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      Therapeutic options for chronic myeloid leukemia: focus on imatinib (Glivec ®, Gleevec™)

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          Abstract

          Treatment options for chronic myeloid leukemia (CML) have changed dramatically during the last decades. Interferon-α treatment and stem cell transplantation (SCT) clearly improved survival over conventional chemotherapy and offered the possibility of complete and durable responses. With the advent of the small molecule inhibitor imatinib mesylate (Glivec ®, Gleevec™) targeting the causative Bcr-Abl oncoprotein, the era of molecular cancer therapy began with remarkable success especially in chronic phase patients. Today, imatinib is the first-line treatment for CML. However, imatinib does not appear to be capable to eliminate all leukemia cells in the patients and pre-existing as well as acquired resistance to the drug has been increasingly recognized. To overcome these problems, several strategies involving dose escalation, combinations with other agents, and novel Bcr-Abl inhibitors have been developed.

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          Most cited references 276

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          Pericyte loss and microaneurysm formation in PDGF-B-deficient mice.

          Platelet-derived growth factor (PDGF)-B-deficient mouse embryos were found to lack microvascular pericytes, which normally form part of the capillary wall, and they developed numerous capillary microaneurysms that ruptured at late gestation. Endothelial cells of the sprouting capillaries in the mutant mice appeared to be unable to attract PDGF-Rbeta-positive pericyte progenitor cells. Pericytes may contribute to the mechanical stability of the capillary wall. Comparisons made between PDGF null mouse phenotypes suggest a general role for PDGFs in the development of myofibroblasts.
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            Letter: A new consistent chromosomal abnormality in chronic myelogenous leukaemia identified by quinacrine fluorescence and Giemsa staining.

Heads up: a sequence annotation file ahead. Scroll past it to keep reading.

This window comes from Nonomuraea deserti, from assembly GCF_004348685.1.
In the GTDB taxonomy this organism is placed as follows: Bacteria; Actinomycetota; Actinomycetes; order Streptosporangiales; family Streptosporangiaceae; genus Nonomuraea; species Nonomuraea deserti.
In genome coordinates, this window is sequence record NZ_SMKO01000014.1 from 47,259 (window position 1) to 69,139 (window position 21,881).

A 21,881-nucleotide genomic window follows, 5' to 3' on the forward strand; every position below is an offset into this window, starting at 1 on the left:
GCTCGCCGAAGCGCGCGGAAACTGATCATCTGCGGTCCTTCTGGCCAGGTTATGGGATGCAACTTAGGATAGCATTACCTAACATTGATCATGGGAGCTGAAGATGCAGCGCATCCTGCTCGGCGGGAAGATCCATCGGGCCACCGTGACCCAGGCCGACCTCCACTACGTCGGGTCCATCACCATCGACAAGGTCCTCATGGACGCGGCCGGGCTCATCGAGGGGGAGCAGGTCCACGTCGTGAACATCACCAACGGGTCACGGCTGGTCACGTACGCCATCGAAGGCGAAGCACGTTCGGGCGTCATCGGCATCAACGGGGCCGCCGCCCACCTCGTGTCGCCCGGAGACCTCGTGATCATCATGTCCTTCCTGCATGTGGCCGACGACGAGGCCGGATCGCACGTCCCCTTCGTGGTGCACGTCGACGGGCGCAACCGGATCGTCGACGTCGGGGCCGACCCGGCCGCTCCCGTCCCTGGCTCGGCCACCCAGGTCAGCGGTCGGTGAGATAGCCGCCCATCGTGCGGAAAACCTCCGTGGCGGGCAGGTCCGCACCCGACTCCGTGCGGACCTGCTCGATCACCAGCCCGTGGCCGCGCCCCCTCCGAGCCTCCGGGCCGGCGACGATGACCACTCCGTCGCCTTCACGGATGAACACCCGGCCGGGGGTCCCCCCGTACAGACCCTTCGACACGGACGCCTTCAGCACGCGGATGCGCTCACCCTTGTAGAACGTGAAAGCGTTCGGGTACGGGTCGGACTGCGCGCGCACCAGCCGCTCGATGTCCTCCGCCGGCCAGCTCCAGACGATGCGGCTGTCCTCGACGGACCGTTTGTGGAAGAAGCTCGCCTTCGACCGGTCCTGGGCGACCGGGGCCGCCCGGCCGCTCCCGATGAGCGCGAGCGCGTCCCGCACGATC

Jodi Rowley (1973)
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              Effects of a selective inhibitor of the Abl tyrosine kinase on the growth of Bcr-Abl positive cells.

              The bcr-abl oncogene, present in 95% of patients with chronic myelogenous leukemia (CML), has been implicated as the cause of this disease. A compound, designed to inhibit the Abl protein tyrosine kinase, was evaluated for its effects on cells containing the Bcr-Abl fusion protein. Cellular proliferation and tumor formation by Bcr-Abl-expressing cells were specifically inhibited by this compound. In colony-forming assays of peripheral blood or bone marrow from patients with CML, there was a 92-98% decrease in the number of bcr-abl colonies formed but no inhibition of normal colony formation. This compound may be useful in the treatment of bcr-abl-positive leukemias.
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                Author and article information

                Journal
                Ther Clin Risk Manag
                Therapeutics and Clinical Risk Management
                Therapeutics and Clinical Risk Management
                Dove Medical Press
                1176-6336
                1178-203X
                February 2008
                February 2008
                : 4
                : 1
                : 163-187
                Affiliations
                [1 ]2nd Department of Internal Medicine, Oncology and Hematology, Robert Bosch Hospital Auerbachstr. 110, Stuttgart, Germany
                [2 ]Dr Margarete Fischer-Bosch Institute of Clinical Pharmacology Auerbachstr. 112, Stuttgart, and University of Tuebingen, Germany
                Author notes
                Correspondence: Heiko van der Kuip Dr Margarete Fischer-Bosch Institute of Clinical Pharmacology, Auerbachstr. 112, 70376 Stuttgart, Germany Tel +49 711 8101 3730 Fax +49 711 829 295 Email heiko.van-der-kuip@ 123456ikp-stuttgart.de
                Article
                2503652
                18728706
                © 2008 Dove Medical Press Limited. All rights reserved
                Categories
                Review

                Medicine

                novel kinase inhibitors, sct, imatinib, cml therapy

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